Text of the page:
It’s not we who get to name what they do. To identify with the oppressed, we must become the oppressed and relinquish what makes us oppressive. I’m a gay white man living in a highly-developed American city; I do not know the oppression of a woman on the floor of a textile mill in Cambodia after sacred spirits her people worshiped were uprooted. Not only do I not know her oppression, I sustain it with my need for clothes and my failure thus far to destroy the system which profits her owner.
Pagans seem natural allies with such folks; we want the forests, we want the traditions, we want the breathing ancestors and the singing spirits, the gods and ancients weaving throughout our lives and communities. I’d thought that was what Paganism meant, long before I met other Pagans. I hadn’t yet seen the rows of books published from re-formulated indigenous knowledge; I hadn’t yet read the screeds against Social Workers with Pentacles or the tepid non-responses to the war against Black folk in our streets.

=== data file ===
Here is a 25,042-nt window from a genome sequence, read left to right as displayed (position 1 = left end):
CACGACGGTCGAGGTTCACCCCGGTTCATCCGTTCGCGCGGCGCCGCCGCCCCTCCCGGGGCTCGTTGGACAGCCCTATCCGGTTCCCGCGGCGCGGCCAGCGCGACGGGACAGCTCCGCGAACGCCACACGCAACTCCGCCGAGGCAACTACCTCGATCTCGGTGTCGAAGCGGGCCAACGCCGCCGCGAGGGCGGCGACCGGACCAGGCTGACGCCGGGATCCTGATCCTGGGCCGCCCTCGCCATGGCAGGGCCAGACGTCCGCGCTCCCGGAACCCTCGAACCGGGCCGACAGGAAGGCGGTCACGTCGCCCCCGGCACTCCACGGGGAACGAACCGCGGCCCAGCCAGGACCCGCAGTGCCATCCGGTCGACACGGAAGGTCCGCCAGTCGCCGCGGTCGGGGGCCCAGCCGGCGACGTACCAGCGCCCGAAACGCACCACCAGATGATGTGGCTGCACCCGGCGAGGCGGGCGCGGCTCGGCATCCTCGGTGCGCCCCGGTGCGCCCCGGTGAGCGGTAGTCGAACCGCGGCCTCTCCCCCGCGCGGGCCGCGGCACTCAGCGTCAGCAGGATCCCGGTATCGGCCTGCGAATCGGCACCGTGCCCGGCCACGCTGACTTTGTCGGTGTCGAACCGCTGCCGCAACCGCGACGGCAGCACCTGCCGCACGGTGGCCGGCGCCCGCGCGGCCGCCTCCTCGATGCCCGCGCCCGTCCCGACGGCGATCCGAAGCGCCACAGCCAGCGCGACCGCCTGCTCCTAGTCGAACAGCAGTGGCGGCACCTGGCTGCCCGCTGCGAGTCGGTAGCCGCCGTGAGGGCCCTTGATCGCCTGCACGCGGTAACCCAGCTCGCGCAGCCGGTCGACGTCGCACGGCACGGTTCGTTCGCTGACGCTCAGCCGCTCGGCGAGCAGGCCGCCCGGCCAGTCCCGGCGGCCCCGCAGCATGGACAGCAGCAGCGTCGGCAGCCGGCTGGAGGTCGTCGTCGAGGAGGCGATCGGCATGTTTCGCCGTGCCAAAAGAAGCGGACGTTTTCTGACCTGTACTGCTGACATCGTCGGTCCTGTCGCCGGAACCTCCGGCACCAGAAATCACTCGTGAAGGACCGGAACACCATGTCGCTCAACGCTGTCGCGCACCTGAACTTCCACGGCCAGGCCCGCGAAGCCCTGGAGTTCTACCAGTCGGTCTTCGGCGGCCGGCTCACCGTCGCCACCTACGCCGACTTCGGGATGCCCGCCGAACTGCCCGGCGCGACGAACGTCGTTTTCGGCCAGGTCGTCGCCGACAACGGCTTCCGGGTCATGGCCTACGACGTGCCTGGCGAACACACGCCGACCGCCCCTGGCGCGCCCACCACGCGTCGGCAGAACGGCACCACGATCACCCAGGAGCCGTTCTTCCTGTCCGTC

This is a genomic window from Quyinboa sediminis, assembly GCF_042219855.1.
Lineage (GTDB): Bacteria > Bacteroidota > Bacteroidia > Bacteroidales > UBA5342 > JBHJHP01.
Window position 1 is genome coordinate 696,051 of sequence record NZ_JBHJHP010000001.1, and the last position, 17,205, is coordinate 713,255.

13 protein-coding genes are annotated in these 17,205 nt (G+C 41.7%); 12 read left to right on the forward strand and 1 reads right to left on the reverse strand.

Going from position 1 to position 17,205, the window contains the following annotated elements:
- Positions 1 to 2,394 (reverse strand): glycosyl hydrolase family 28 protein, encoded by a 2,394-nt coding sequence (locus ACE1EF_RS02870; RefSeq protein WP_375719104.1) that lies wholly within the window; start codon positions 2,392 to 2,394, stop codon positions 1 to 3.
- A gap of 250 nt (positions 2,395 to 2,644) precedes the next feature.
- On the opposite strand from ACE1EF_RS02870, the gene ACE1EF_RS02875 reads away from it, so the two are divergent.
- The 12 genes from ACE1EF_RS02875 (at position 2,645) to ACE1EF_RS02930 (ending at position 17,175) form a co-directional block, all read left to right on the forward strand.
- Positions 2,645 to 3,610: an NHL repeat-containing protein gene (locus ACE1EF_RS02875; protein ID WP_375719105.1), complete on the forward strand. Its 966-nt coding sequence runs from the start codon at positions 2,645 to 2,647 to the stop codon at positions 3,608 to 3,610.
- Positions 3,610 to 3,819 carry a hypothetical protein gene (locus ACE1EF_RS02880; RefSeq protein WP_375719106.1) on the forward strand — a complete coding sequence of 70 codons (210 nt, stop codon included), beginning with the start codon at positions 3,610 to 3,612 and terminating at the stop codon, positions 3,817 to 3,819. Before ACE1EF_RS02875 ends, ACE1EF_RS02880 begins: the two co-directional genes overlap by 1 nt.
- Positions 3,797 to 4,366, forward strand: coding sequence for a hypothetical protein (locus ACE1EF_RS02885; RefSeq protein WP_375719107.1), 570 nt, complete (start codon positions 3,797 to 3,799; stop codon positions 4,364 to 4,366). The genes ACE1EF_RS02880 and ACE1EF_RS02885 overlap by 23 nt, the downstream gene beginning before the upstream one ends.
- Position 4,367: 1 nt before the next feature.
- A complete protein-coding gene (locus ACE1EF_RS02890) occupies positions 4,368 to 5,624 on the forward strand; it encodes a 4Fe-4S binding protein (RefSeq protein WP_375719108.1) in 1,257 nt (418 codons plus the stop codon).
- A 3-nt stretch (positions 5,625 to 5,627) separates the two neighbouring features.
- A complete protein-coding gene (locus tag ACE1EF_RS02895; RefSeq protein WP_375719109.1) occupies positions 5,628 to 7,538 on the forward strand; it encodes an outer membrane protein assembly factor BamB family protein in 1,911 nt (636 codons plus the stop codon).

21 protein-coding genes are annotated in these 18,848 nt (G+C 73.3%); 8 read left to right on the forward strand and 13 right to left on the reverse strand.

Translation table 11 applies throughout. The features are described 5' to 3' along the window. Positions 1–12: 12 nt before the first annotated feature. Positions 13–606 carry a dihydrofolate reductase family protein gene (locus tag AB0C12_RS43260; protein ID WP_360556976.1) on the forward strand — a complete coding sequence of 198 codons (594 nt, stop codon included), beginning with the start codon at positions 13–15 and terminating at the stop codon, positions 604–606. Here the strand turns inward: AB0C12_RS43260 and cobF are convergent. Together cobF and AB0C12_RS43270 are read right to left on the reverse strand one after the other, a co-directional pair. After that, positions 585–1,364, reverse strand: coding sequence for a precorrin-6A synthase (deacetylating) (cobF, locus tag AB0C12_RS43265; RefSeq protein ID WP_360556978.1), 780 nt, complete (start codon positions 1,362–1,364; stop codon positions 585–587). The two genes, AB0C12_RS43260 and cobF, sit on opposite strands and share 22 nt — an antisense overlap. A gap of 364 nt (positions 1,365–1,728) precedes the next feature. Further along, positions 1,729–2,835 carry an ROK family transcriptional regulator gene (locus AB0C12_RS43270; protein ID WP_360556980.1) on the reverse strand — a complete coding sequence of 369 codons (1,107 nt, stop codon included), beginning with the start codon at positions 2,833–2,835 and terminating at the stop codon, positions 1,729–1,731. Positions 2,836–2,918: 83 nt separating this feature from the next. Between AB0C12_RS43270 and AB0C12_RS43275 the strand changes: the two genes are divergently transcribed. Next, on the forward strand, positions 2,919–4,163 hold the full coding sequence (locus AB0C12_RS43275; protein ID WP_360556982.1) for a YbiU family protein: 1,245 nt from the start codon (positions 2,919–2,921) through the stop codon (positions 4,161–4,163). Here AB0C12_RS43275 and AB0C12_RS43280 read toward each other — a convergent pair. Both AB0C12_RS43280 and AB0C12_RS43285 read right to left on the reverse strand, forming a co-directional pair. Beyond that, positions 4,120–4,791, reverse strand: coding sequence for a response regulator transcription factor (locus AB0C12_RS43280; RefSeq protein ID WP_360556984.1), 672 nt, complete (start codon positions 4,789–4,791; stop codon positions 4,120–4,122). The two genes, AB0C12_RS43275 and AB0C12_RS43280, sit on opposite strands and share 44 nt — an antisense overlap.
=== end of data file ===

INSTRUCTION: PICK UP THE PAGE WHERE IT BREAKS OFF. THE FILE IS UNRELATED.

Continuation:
I didn’t yet know that Pagan can mean whatever one wants it to mean.
How much have the elders sold us out, genuflecting to the academy, the establishment, the tabloid press. In return for this bargain we have gained precisely nothing. The supposed freedoms we have been granted are empty. Late capitalist culture simply does not care what our fantasy dress up life is like as long as we work our zero hour contracts, carry our mobile phones and keep consuming.
I’m wilting under the assault of his words, this brilliant man chastising me for my failure to learn, my churlish attempts to critique his grand vision.
“You’ve read Peter Grey’s Rewilding Witchcraft, yeah?” I ask, hoping for a shared reference.
He laughed, muttered something about nonsense. “No–why don’t you summarize it for me?”
And suddenly I’m trying to form words quickly, like a bad student scribbling a book review an hour before class. “Uh–” I said, feeling the fool. “Look–the point’s about…about how Pagan elders have–wait, no. He’s writing about how we’ve sold out, decided it’s better to have pentacles on headstones then an end to imperialist wars, to have our nice things instead of a surviving planet, how we’ve dulled–”